All About Building a Bug Out Bag That Doesn’t Weigh You Down

What is the perfect bug out bag for you?

Is it a cross between Costco and your local hardware store?

That sounds like the stuff dreams are made of, but unless you’re Mary Poppins with her magic bag, that’s not something achievable. Nor is it practical for bugging out. 

In this article, we’ll tell you how to go about building a bug out bag you can actually carry. Let’s get right to it:

But First, What Is a Bug Out Bag?

someone building a bug out bag

We know you’re no stranger to bug out bags, but let’s take a moment to go back to the basics.

The bug out bag (BOB) concept is simple. It’s the bag that will keep you alive while you travel to your bug out location (BOL) during an emergency. It should have survival supplies that can last at least 72 hours or longer, depending on how far your destination is.

In theory, this sounds easy-peasy. But once you start building a bug out bag, that’s when you realize the challenge you have to deal with. Just how can you secure all your essentials while ensuring your bag’s weight won’t kill you in the process?

The first thing to remember is this: you should only be carrying 20% of your body weight. Any higher, and you probably can’t carry it after a mile. And that’s if you’re physically fit

It’s a rookie mistake to go overboard, but don’t sweat it. We’ve got a few tips and tricks to help you ease your load:

10 Genius Tips for Building a Bug Out Bag That’s Lightweight

Why the need for a lightweight BOB?

If you’re bugging out on foot, it’s obvious. You can’t go far if your bag weighs the same as a tiny elephant. 

But let’s say you’ve got a bug out vehicle (BOV). Can you get away with building a bug out bag on the heavy side? If things went according to plan, sure. But as the smartest preppers know, it never hurts to have plans B and C ready in case.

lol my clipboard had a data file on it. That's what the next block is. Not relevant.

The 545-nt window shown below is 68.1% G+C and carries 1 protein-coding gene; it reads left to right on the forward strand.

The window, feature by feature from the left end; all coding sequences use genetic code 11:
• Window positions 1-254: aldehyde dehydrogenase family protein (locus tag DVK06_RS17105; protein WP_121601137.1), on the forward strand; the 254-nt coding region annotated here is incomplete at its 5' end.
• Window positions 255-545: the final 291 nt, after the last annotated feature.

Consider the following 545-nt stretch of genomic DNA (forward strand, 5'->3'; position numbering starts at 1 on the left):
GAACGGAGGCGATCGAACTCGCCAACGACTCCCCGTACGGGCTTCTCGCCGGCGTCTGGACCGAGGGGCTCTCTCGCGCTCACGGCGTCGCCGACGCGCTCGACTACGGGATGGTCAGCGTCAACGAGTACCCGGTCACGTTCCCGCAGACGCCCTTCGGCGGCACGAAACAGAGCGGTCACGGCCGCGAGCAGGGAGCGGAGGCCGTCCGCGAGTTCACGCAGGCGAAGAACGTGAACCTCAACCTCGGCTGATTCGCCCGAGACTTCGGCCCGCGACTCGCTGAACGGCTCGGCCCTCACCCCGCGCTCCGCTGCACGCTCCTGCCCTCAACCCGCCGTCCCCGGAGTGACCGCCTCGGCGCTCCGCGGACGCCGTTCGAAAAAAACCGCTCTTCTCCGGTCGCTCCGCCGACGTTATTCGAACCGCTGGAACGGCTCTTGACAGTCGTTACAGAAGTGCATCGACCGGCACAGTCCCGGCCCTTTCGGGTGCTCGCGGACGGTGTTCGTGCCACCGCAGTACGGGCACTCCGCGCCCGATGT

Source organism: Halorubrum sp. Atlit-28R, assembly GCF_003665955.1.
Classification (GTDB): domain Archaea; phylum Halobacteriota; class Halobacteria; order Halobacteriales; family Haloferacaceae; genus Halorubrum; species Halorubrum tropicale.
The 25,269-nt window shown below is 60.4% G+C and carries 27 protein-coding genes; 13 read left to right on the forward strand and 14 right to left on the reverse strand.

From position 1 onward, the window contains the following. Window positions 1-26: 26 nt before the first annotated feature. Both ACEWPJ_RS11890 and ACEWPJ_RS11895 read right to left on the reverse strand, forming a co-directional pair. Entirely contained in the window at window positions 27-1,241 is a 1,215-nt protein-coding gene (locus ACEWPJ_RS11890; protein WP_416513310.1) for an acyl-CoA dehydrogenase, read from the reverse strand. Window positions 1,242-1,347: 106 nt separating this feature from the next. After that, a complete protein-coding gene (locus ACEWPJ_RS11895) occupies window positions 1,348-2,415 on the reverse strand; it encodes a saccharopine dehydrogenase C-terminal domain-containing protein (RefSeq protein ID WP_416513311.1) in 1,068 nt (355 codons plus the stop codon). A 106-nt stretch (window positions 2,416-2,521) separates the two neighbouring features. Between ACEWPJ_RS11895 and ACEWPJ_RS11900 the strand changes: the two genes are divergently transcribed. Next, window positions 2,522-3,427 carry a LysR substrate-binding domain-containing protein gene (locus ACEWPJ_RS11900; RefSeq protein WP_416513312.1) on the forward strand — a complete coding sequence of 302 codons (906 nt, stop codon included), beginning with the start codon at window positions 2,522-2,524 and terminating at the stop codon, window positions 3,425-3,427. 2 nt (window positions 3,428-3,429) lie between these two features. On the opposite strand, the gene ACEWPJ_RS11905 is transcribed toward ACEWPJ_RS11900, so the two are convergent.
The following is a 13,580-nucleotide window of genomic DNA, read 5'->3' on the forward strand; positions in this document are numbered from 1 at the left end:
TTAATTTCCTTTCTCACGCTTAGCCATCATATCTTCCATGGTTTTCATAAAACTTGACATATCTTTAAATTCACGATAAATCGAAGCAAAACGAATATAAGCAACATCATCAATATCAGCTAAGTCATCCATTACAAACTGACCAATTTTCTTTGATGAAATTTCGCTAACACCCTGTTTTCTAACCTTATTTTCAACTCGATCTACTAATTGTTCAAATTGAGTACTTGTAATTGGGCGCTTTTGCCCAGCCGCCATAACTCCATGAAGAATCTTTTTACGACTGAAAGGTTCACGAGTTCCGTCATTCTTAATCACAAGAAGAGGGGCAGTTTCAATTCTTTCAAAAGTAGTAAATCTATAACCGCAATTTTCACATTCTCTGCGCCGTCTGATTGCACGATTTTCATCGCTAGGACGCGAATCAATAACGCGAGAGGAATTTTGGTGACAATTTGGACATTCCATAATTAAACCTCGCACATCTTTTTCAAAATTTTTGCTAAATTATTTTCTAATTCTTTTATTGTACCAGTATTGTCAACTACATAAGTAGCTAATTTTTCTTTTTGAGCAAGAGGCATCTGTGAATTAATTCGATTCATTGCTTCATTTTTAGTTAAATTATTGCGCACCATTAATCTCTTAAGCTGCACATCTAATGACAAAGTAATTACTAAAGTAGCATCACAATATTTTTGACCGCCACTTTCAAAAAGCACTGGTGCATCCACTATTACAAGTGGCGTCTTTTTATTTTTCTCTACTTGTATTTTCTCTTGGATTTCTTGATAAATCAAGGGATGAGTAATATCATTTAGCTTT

If you’re using a BOV, consider having two bug out bags—a bulkier bag with more water, food, and SHTF gear that stays in your car and a smaller one with enough supplies that you’ll grab if you have to abandon your BOV

A lighter pack will allow you to reach your destination faster and makes enemies much easier to dodge. Here are tips on how to pack a bug out bag that’s light enough to carry:

Check the Bag Itself

The bag you pick can make or break your journey. 

Word of advice: don’t get the first one you see. Don’t buy it until after you’ve gathered all your prepper gear and tools, either. 

Have multiple options and narrow them down until you find the right one. Your bag should meet these criteria:

  • Compartments: Does it have several compartments to help you organize it?
  • Frame: Your bag’s frame helps you distribute the weight of your things more easily.
  • Durability: This is non-negotiable for any survival bag—your BOB, your get home bag, and your everyday carry. The last thing you want is a strap tearing off or a hole in your main compartment.